Sunday, May 21, 2017

Islam & the American Founding

John Fea points to a symposium on Denise Spellberg’s Thomas Jefferson’s Qur’an: Islam and the Founders taking place at the Immanent Frame.

A number of years ago, a co-author and I tackled this issue which you can view here.

America's Founders often used the term "religion" and when they did it's a mistake to conclude they meant "Christianity" to the exclusion of other religions like Islam. So if "religion" is granted rights and has restrictions placed on it, such applies to "religion" in general. Islam as a religion therefore gets equally protected under such principles as any form of Christianity.

Below is a quote from one of the authors at the Immanent Frame:
Today we often refer to “Judeo-Christian civilization” but, as Spellberg points out, this term excludes Muslims from that shared history. Spellberg’s book reminds us of the strong tradition of tolerance in the United States, but also of how it is easy to fall short of that goal. . . .
This is true. However, the actual history including both laws and social institutions is a bit more complicated. Yes, there was a remarkable degree of theoretical liberality and ecumenicism that saw Islam being given equal rights under the auspices of protecting "religion." Judaism and all of the various forms of Christianity, orthodox, unorthodox, whatever we might debate qualifies as "real Christianity" were with Islam, "religions."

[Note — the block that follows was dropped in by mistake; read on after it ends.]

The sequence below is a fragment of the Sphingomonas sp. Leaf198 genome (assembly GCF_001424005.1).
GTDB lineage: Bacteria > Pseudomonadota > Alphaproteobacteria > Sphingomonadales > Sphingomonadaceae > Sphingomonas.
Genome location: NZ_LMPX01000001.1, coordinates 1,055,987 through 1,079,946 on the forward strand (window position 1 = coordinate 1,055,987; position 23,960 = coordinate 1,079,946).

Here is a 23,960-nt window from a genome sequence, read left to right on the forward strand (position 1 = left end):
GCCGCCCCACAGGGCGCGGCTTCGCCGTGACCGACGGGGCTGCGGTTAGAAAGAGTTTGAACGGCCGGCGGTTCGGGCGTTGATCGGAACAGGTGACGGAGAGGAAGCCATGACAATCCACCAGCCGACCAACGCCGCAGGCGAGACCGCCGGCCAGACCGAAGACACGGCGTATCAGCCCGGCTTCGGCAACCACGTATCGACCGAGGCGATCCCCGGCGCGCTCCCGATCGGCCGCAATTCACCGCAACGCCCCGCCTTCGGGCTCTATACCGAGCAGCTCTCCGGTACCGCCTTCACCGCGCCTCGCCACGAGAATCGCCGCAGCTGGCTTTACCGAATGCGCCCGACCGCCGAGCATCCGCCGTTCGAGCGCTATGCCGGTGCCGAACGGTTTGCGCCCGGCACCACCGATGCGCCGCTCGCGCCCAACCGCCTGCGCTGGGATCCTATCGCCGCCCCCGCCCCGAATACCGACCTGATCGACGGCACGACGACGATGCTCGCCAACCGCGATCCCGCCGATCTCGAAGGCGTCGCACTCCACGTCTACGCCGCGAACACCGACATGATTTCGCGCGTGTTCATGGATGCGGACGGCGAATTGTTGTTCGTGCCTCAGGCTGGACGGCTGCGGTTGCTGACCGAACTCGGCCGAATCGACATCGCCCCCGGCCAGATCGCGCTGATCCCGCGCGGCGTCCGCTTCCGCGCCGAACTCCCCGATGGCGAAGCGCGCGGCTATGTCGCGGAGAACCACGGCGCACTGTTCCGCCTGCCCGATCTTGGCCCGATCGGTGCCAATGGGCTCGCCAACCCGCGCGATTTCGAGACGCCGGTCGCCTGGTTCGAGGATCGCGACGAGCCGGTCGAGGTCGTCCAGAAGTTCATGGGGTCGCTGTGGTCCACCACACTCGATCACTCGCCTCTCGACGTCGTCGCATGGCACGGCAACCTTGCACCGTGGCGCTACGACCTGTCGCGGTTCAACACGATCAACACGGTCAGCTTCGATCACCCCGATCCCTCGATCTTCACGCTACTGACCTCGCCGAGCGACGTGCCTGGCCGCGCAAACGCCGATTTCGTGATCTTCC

There were also at the state level different ways of dealing with religion that varied by state. Roman Catholics, for instance, might have their full religious rights in one state, but not another.

If there was some kind of institutional zeitgeist, it was a preference for social Protestant Christianity as the "in" group. All others -- Roman Catholics, Jews, Muslims -- in the "out" group.

For instance, militant unitarians John Adams and Thomas Jefferson as formally and nominally connected to respectively the Congregational (Adams) and Anglican-Episcopal (Jefferson) Churches received cover under the auspices of Protestant Christianity's privileged social standing, along with those who actually devoutly believed in the orthodox creeds and doctrines to which those churches were grounded.

1 comment:

Tom Van Dyke said...

Tracing the genealogy of Jefferson’s understanding of Islam, Spellberg establishes the importance of John Locke’s definition of religious freedom to Jefferson’s own thinking.

A complete non sequitur. Jefferson studied the Qur'an briefly in his law studies, set it down and there is no evidence he was the least bit influenced by it.

Eventually he took America to war with it.

The "symposium," such as it is

is a laughable blend of politically correct Barneyism and anti-Trumpism, ignoring the last 1400 years of Western-Muslim interaction and history, little of which was beneficial to either.

Jefferson's strident anti-sectarianism led him to carve out a place for Islam in America, but only in the abstract. His dealings with the Muslim world in reality were broken treaties and armed conflict.